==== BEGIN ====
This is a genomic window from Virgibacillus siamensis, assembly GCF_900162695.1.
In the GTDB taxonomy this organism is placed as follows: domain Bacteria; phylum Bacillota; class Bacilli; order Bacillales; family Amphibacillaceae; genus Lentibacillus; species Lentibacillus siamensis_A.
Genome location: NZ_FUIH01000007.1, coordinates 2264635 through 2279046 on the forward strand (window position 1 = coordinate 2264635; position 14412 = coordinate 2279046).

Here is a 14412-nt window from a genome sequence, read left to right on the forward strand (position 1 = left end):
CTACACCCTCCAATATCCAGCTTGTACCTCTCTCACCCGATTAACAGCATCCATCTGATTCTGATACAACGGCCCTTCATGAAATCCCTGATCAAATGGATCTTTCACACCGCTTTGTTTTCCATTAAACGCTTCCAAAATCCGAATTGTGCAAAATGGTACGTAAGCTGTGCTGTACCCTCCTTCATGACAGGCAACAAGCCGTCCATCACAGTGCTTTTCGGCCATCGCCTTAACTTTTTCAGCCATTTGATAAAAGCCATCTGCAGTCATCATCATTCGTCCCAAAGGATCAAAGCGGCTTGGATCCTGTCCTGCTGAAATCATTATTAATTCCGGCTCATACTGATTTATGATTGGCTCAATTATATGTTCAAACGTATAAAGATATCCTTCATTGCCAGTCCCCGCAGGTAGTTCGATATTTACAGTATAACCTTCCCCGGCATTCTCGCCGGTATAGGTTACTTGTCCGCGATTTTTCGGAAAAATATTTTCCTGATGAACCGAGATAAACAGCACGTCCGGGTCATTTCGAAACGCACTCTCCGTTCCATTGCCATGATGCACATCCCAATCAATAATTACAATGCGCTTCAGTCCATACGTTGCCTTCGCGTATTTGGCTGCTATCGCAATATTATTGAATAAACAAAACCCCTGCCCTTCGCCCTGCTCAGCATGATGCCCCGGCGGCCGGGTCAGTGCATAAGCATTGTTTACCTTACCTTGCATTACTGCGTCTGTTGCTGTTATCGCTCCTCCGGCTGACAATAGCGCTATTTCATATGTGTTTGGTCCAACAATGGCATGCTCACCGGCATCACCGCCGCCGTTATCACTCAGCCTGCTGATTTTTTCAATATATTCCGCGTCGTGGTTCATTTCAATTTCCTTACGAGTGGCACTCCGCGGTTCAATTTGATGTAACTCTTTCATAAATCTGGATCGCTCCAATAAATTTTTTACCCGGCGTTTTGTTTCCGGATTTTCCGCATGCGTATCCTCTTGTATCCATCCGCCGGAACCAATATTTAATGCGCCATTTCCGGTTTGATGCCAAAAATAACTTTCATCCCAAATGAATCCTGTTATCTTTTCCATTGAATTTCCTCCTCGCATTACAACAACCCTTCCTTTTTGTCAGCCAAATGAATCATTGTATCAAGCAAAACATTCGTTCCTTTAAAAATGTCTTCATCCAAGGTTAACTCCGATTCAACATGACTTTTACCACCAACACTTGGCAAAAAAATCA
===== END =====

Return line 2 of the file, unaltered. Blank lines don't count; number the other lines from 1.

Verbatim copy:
In the GTDB taxonomy this organism is placed as follows: domain Bacteria; phylum Bacillota; class Bacilli; order Bacillales; family Amphibacillaceae; genus Lentibacillus; species Lentibacillus siamensis_A.